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Toi Ohomai Student Helps With Tauranga's Sea Pod Revolution

Published: Thu 11 Jul 2024 03:49 PM
Toi Ohomai Institute of Technology student, Abby McDonald, monitoring the living seawall pods for tidal plants and marine animal life (Photo/Supplied)
Toi Ohomai Institute of Technology student, Abby McDonald, is at the forefront of a pioneering initiative to transform marine conservation in Tauranga’s harbour.
Tauranga City Council recently installed 100 sea pods as part of a living seawall on the Tauranga Waterfront in the city centre, the first of their kind in New Zealand. The pods are uniquely designed to attract tidal plants and marine animal life.
Abby will work with scientists from Toi Moana Bay of Plenty Regional Council and the University of Waikato.
Abby's journey into the world of marine conservation began in 2020 when she went scuba diving with her dad.
“There is so much more life in the ocean than I originally thought,” she says.
“We saw lots of different sea life including schools or individual fish, stingray, crayfish, octopus, kina, and shellfish. There were times when we were able to hand feed the fish kina, which is still a highlight as we got to interact with them and see how their behaviour changed as they grew more confident.”
Inspired by tales of underwater exploration and coral reef studies, Abby's path led her to Toi Ohomai, where she is in her second year of studies towards a Diploma in Environmental Management.
As Abby delved deeper into her studies, her passion for protecting our oceans swelled.
“I have become more aware of the issues facing the ocean environment since beginning my studies,” she says.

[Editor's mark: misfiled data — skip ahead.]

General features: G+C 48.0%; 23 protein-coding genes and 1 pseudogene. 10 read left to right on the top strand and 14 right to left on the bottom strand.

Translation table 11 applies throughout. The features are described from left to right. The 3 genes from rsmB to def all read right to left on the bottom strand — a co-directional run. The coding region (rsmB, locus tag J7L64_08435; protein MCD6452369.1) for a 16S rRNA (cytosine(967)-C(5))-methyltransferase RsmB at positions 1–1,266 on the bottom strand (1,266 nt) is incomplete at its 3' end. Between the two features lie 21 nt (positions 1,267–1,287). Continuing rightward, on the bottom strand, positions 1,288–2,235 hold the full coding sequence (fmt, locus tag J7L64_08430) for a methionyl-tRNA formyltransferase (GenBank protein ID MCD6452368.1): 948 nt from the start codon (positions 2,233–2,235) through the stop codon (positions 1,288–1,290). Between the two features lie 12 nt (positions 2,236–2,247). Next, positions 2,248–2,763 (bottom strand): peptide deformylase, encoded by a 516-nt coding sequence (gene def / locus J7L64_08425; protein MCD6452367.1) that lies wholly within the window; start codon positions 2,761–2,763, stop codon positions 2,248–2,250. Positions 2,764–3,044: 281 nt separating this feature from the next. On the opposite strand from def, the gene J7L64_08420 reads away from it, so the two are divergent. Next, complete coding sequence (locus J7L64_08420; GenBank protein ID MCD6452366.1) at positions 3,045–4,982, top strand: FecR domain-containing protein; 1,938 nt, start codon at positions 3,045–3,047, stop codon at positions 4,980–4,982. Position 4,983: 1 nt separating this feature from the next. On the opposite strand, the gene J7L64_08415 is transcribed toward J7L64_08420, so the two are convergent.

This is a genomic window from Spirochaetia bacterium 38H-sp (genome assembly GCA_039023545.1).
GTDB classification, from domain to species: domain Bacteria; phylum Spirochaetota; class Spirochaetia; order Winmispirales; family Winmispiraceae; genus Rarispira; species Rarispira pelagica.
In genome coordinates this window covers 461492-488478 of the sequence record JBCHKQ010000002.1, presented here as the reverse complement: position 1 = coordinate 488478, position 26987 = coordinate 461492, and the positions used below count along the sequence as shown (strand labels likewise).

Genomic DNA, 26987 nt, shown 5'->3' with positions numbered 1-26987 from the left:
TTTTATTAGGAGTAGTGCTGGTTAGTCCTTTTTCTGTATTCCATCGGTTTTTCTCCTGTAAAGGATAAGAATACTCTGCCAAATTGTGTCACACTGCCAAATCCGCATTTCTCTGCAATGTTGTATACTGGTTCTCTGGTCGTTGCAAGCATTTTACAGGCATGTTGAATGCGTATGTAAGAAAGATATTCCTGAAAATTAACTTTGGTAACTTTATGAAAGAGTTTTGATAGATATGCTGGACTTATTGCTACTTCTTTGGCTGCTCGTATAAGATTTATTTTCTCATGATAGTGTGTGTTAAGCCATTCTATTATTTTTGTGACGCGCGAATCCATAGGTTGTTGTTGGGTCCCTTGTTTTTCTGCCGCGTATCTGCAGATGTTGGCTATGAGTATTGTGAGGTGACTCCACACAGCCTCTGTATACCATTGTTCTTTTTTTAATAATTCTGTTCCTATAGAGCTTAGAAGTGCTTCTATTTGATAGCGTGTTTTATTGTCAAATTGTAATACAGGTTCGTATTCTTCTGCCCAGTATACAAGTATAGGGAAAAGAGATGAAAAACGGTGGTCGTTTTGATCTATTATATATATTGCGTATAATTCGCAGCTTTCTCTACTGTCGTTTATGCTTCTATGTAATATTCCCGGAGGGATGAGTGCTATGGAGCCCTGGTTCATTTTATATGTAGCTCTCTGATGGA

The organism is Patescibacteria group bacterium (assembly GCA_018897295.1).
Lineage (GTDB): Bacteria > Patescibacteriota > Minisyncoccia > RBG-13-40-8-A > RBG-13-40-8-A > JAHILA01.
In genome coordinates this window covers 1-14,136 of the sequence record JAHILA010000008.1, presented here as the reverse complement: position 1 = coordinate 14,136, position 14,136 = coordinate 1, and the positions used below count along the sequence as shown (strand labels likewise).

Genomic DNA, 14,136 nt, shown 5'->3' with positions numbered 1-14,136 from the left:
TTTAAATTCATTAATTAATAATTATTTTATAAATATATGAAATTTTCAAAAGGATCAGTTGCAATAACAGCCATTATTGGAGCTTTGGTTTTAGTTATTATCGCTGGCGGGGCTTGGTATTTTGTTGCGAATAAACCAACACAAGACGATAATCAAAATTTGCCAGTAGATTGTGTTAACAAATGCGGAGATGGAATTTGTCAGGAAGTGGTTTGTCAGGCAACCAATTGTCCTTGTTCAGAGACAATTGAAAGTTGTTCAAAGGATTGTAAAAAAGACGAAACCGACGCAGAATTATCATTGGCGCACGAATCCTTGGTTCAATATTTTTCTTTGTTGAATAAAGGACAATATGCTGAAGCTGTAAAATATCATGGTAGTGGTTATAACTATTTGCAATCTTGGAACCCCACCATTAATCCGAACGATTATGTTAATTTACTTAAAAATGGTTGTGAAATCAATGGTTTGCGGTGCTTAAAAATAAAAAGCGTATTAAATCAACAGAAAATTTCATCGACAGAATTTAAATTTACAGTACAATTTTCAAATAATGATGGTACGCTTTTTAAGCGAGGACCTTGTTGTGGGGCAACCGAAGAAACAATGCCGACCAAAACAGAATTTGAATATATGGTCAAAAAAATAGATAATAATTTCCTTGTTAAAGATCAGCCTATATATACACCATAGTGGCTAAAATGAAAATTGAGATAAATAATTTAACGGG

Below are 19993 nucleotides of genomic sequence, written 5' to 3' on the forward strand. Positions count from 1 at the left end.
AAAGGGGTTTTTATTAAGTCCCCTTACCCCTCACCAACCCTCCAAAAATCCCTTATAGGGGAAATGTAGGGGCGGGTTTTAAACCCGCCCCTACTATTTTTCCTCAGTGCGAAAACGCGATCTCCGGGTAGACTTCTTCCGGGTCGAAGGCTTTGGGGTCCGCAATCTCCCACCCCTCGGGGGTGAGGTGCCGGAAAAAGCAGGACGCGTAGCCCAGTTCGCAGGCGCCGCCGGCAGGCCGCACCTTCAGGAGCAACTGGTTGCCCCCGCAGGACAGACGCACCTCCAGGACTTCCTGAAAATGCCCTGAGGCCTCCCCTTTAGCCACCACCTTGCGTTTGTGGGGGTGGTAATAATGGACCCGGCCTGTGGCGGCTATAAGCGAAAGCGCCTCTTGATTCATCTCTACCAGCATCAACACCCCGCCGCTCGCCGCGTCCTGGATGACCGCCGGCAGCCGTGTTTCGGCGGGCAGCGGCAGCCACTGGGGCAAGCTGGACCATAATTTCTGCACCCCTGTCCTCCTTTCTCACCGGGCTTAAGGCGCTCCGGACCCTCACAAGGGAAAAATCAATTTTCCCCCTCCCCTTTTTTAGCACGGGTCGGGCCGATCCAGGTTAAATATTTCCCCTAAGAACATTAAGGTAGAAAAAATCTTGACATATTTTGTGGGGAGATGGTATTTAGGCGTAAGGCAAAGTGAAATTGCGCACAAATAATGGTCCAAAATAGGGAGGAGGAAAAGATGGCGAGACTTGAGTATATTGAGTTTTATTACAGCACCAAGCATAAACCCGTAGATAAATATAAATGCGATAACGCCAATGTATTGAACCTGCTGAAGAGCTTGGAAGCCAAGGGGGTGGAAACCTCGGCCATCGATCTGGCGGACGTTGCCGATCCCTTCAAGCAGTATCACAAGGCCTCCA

“My dad and I have done scenic dives in marine reserves... We noticed the marine biodiversity is a lot higher there compared to some non-marine reserve areas. There is an increase in the organisms at the base of the food chain like your seaweed which supports the organisms further up the food chain.”
“I came to realise there are some marine areas (in New Zealand) that are in poor condition with the effects of kina barren (over population of urchins), and therefore they have a lower biodiversity.”
Now, she has an opportunity to study how effective the sea pods are.
“It will be very interesting to see whether the sea pods have worked and if we start to see an increase in species diversity. Species diversity is particularly important as it maintains the balance and sustainability of an ecosystem.”
With monthly visits to monitor the progress of the sea pods, Abby’s work will help to identify species, count critters, and keep an eye on the growth of algae, the lifeblood of the marine ecosystem.
Tauranga City Council, Senior Programme Manager, Malcolm Smith says the sea pods are a step towards improving the health and quality of the water within the harbour.
“Our hope is that the sea pods thrive and as a result, support a healthy ecosystem. As well as the environmental benefits of having diverse species thriving in this space, it will also create a magical underwater world for the public to connect with.”
The living seawall is one of the projects that will help transform Tauranga’s Waterfront. Several key projects are set for completion by summer, such as the new Waterfront playground, green reserve and shared pathway.

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